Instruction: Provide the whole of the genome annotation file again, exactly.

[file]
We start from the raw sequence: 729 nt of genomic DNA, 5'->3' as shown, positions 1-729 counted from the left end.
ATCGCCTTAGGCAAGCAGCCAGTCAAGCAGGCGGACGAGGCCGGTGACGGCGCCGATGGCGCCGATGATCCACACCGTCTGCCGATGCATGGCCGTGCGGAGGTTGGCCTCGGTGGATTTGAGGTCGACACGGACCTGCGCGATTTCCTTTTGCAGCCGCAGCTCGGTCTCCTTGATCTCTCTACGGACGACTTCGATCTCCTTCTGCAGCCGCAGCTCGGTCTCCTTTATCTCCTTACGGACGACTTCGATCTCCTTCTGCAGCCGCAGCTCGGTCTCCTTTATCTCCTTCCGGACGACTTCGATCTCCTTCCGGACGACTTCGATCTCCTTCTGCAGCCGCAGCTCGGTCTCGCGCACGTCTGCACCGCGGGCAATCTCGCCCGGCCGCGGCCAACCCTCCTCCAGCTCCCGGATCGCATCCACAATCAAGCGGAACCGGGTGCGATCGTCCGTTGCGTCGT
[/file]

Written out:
We start from the raw sequence: 729 nt of genomic DNA, 5'->3' as shown, positions 1-729 counted from the left end.
ATCGCCTTAGGCAAGCAGCCAGTCAAGCAGGCGGACGAGGCCGGTGACGGCGCCGATGGCGCCGATGATCCACACCGTCTGCCGATGCATGGCCGTGCGGAGGTTGGCCTCGGTGGATTTGAGGTCGACACGGACCTGCGCGATTTCCTTTTGCAGCCGCAGCTCGGTCTCCTTGATCTCTCTACGGACGACTTCGATCTCCTTCTGCAGCCGCAGCTCGGTCTCCTTTATCTCCTTACGGACGACTTCGATCTCCTTCTGCAGCCGCAGCTCGGTCTCCTTTATCTCCTTCCGGACGACTTCGATCTCCTTCCGGACGACTTCGATCTCCTTCTGCAGCCGCAGCTCGGTCTCGCGCACGTCTGCACCGCGGGCAATCTCGCCCGGCCGCGGCCAACCCTCCTCCAGCTCCCGGATCGCATCCACAATCAAGCGGAACCGGGTGCGATCGTCCGTTGCGTCGT